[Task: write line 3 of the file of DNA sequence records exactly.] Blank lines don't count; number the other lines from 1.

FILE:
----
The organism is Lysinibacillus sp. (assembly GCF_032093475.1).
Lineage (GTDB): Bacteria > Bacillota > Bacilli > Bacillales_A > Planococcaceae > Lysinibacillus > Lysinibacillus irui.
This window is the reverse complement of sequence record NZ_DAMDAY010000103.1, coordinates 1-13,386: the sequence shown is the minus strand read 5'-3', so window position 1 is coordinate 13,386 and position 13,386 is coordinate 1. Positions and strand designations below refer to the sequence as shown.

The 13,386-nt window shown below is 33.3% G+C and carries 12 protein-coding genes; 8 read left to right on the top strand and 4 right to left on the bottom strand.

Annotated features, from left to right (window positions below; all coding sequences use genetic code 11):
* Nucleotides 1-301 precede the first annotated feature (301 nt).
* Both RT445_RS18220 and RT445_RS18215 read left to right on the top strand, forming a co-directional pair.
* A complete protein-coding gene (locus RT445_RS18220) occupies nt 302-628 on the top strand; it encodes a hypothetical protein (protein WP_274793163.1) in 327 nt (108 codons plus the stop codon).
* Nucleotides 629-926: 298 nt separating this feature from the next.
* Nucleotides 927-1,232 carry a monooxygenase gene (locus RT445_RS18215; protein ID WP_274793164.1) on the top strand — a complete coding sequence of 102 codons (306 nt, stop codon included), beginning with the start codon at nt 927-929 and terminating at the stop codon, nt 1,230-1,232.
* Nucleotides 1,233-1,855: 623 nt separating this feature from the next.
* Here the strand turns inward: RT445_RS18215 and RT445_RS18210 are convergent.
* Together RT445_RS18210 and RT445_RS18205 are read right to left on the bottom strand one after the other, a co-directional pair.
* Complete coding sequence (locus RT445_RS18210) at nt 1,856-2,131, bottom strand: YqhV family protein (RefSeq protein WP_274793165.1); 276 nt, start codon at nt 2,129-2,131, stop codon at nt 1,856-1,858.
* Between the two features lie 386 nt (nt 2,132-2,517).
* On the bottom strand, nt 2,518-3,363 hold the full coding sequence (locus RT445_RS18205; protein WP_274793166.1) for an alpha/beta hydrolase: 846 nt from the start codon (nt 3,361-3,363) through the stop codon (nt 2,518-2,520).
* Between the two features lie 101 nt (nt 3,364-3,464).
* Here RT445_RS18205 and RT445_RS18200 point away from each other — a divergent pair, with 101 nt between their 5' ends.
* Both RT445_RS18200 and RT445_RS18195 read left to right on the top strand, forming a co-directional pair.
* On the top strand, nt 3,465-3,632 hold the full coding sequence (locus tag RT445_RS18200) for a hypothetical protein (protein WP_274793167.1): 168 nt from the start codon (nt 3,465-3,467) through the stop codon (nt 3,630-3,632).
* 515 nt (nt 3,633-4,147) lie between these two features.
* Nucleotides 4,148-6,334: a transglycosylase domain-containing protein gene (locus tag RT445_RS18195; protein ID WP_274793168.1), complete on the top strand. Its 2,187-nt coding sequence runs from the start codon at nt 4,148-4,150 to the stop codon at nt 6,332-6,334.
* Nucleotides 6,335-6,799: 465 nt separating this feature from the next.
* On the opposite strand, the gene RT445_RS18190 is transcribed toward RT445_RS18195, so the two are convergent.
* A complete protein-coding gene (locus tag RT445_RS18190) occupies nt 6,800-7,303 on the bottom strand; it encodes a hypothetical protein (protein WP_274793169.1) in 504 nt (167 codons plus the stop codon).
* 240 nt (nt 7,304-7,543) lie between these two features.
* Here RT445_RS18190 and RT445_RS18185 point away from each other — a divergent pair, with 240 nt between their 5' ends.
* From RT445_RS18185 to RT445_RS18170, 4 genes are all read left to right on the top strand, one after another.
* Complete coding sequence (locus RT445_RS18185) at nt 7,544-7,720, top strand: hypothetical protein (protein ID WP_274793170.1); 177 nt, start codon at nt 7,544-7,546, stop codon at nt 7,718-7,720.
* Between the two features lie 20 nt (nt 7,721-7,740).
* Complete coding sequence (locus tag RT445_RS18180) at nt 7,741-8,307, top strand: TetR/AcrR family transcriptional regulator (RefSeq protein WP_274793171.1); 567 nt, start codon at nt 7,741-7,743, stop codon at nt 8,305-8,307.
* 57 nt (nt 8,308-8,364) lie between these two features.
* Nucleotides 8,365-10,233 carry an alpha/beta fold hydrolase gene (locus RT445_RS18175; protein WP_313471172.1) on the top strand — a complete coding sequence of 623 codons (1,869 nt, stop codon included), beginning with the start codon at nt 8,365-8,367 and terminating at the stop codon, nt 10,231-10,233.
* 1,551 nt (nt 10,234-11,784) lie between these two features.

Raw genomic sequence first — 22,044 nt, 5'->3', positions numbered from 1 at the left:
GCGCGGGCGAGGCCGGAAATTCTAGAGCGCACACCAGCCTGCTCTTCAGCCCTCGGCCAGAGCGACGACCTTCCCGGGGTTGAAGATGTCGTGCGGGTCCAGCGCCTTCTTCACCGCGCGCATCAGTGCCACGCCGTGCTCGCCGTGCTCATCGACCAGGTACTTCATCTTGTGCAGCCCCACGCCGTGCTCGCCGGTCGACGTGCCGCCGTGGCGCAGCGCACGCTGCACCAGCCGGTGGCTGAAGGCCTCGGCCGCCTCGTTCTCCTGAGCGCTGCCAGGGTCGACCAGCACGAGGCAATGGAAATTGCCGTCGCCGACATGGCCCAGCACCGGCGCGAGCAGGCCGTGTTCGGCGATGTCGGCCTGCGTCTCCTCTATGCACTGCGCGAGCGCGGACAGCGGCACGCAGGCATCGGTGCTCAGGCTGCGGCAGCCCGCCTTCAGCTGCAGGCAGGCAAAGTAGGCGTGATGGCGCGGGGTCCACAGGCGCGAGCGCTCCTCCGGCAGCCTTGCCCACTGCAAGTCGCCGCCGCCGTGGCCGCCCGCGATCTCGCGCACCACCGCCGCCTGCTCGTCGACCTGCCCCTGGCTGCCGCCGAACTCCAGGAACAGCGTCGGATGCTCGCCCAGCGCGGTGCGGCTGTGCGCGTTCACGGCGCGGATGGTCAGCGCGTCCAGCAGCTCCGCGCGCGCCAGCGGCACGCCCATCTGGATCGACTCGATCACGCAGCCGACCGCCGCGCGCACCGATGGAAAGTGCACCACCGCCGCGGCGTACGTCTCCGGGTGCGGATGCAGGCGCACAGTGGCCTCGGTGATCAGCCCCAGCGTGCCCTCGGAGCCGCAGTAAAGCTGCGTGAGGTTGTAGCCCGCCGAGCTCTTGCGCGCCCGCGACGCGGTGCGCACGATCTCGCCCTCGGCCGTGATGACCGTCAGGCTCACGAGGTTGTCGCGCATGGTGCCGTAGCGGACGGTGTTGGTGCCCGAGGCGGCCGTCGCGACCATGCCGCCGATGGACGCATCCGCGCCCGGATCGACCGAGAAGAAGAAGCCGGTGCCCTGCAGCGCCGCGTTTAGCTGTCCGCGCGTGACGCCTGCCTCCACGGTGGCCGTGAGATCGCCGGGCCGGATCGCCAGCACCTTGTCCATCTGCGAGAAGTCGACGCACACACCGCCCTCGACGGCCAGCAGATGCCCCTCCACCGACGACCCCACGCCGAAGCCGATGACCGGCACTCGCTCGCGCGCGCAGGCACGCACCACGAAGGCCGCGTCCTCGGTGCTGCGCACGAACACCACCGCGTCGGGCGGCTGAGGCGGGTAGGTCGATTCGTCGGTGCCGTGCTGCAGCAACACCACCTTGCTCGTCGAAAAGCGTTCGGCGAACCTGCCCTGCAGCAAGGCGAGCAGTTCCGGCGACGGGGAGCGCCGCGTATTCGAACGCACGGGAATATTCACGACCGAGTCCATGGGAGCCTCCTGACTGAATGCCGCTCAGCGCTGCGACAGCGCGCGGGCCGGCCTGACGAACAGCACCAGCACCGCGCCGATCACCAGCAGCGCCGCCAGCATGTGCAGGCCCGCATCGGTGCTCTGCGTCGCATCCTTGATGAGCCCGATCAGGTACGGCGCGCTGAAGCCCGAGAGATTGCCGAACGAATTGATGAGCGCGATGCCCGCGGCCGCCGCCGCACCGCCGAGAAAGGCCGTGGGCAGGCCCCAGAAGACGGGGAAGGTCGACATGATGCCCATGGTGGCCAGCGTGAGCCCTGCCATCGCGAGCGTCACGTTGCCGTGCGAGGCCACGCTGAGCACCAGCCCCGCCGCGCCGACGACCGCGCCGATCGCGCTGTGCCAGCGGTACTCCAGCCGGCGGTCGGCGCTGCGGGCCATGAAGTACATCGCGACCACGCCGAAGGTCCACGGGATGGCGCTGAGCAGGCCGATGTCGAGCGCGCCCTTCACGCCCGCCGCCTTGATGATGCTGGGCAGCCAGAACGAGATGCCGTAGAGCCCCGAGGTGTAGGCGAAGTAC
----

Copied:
This window is the reverse complement of sequence record NZ_DAMDAY010000103.1, coordinates 1-13,386: the sequence shown is the minus strand read 5'-3', so window position 1 is coordinate 13,386 and position 13,386 is coordinate 1. Positions and strand designations below refer to the sequence as shown.